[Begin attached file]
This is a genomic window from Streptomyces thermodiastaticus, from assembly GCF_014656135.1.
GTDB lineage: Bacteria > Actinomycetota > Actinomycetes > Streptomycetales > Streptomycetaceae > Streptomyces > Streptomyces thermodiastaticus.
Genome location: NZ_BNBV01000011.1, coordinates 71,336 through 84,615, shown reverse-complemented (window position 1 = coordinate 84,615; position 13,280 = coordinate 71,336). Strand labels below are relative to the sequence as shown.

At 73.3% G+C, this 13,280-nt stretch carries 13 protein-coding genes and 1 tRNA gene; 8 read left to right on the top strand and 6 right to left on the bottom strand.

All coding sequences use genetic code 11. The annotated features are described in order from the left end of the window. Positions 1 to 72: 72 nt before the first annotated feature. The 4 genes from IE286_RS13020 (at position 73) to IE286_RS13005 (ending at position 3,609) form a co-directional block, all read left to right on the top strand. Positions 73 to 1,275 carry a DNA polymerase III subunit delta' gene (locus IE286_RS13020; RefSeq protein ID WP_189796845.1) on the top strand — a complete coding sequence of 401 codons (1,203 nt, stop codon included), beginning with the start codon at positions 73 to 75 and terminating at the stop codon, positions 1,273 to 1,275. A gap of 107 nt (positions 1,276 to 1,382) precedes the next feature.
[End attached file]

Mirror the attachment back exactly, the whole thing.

This is a genomic window from Streptomyces thermodiastaticus, from assembly GCF_014656135.1.
GTDB lineage: Bacteria > Actinomycetota > Actinomycetes > Streptomycetales > Streptomycetaceae > Streptomyces > Streptomyces thermodiastaticus.
Genome location: NZ_BNBV01000011.1, coordinates 71,336 through 84,615, shown reverse-complemented (window position 1 = coordinate 84,615; position 13,280 = coordinate 71,336). Strand labels below are relative to the sequence as shown.

At 73.3% G+C, this 13,280-nt stretch carries 13 protein-coding genes and 1 tRNA gene; 8 read left to right on the top strand and 6 right to left on the bottom strand.

All coding sequences use genetic code 11. The annotated features are described in order from the left end of the window. Positions 1 to 72: 72 nt before the first annotated feature. The 4 genes from IE286_RS13020 (at position 73) to IE286_RS13005 (ending at position 3,609) form a co-directional block, all read left to right on the top strand. Positions 73 to 1,275 carry a DNA polymerase III subunit delta' gene (locus IE286_RS13020; RefSeq protein ID WP_189796845.1) on the top strand — a complete coding sequence of 401 codons (1,203 nt, stop codon included), beginning with the start codon at positions 73 to 75 and terminating at the stop codon, positions 1,273 to 1,275. A gap of 107 nt (positions 1,276 to 1,382) precedes the next feature.